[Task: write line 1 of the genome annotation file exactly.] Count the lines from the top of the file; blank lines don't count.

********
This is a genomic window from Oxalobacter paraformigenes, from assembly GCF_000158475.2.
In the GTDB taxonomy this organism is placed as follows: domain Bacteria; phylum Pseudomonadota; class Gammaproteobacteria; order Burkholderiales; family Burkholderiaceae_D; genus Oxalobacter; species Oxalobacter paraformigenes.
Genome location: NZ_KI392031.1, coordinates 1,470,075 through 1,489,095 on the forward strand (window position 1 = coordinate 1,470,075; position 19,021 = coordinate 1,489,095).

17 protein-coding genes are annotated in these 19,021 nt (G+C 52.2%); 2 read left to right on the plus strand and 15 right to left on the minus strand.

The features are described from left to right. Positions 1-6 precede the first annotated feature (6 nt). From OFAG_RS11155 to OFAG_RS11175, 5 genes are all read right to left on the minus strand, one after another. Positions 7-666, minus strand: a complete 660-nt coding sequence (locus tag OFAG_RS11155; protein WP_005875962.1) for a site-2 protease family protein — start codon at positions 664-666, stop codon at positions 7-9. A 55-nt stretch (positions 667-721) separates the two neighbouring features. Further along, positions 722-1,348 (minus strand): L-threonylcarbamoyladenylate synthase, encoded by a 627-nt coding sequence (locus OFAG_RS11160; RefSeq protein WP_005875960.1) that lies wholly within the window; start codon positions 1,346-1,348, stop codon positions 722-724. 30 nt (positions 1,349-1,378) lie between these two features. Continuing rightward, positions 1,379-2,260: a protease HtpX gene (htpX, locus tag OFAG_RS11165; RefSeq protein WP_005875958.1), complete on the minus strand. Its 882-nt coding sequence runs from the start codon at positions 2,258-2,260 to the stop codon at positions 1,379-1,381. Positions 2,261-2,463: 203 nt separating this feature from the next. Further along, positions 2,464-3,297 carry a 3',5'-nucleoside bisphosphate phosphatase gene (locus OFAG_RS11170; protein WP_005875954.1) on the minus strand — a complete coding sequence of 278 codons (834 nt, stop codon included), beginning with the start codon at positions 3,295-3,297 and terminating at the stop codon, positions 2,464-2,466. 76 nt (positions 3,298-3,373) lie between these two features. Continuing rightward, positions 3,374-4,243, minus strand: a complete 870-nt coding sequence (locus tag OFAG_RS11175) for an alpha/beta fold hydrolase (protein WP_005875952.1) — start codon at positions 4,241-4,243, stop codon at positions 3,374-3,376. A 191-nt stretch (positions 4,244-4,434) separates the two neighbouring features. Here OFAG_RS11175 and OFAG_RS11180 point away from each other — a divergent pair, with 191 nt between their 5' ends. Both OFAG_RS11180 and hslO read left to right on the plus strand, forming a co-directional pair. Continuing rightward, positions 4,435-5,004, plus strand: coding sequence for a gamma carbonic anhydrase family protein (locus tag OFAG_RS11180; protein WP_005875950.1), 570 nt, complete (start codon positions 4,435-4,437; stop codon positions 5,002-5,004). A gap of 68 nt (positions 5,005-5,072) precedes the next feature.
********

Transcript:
This is a genomic window from Oxalobacter paraformigenes, from assembly GCF_000158475.2.